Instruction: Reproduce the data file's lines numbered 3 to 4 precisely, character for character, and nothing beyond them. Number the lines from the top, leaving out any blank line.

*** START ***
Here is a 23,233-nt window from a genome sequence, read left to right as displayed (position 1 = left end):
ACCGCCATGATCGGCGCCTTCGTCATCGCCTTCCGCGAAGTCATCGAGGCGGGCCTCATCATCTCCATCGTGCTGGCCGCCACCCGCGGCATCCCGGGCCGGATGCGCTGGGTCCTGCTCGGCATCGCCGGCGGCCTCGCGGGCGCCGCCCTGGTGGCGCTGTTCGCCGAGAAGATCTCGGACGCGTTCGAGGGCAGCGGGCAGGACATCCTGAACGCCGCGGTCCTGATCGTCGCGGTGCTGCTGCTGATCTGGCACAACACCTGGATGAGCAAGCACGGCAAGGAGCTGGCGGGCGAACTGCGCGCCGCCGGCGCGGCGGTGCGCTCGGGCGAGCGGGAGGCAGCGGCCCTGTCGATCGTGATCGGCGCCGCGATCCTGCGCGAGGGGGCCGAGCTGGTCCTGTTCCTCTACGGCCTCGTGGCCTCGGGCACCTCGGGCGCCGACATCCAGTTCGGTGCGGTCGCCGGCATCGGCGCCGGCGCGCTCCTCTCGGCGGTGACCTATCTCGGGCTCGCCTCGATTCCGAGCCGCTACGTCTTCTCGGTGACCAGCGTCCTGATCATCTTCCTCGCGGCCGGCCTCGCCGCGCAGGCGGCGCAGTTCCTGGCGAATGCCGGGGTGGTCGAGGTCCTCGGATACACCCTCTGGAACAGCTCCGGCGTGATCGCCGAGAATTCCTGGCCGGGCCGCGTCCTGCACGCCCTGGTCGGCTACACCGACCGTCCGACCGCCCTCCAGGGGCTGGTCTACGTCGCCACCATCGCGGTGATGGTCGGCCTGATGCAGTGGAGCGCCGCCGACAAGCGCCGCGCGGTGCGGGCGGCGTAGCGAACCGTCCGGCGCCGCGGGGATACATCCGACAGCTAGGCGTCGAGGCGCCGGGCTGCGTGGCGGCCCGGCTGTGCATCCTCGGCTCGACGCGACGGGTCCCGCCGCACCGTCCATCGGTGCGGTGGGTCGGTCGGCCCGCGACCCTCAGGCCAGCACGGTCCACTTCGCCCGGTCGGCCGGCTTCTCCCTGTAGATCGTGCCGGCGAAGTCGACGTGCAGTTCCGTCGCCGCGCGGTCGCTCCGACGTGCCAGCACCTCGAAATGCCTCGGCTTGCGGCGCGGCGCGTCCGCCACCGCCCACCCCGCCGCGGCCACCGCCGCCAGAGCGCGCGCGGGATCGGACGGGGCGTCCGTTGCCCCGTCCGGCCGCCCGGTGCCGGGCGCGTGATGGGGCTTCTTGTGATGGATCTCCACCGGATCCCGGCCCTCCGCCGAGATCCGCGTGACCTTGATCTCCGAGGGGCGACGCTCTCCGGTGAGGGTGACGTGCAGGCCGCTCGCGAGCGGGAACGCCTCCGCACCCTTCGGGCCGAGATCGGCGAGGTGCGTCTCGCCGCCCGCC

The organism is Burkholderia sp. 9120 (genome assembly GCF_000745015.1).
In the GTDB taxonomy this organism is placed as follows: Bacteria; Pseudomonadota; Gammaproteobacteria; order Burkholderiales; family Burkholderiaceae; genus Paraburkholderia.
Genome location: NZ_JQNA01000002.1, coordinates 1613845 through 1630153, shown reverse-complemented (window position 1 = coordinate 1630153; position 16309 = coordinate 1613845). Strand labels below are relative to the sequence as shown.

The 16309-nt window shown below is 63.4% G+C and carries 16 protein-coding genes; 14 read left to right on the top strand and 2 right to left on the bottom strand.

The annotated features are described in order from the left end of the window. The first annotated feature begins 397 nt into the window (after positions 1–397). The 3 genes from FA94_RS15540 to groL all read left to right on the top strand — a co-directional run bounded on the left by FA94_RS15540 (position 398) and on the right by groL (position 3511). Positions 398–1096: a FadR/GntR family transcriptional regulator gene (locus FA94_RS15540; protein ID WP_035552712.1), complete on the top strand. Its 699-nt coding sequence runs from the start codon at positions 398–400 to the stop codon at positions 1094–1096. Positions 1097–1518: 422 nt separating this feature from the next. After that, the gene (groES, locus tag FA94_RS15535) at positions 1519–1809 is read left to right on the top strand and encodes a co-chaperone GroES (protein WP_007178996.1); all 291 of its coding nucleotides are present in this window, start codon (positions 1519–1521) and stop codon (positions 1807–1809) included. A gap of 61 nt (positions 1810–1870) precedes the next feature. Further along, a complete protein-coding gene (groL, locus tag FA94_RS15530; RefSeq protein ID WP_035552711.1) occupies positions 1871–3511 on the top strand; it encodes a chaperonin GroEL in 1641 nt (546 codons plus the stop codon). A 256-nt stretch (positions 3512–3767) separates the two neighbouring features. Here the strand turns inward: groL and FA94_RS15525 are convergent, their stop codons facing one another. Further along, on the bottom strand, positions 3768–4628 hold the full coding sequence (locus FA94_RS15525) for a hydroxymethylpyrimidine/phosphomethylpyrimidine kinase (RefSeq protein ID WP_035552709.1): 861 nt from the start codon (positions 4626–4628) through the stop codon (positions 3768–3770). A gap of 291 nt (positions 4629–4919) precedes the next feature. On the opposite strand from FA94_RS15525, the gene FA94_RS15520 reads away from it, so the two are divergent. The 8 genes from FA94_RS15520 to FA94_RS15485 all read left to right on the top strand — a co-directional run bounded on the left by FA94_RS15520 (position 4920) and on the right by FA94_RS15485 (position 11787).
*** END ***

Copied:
The organism is Burkholderia sp. 9120 (genome assembly GCF_000745015.1).
In the GTDB taxonomy this organism is placed as follows: Bacteria; Pseudomonadota; Gammaproteobacteria; order Burkholderiales; family Burkholderiaceae; genus Paraburkholderia.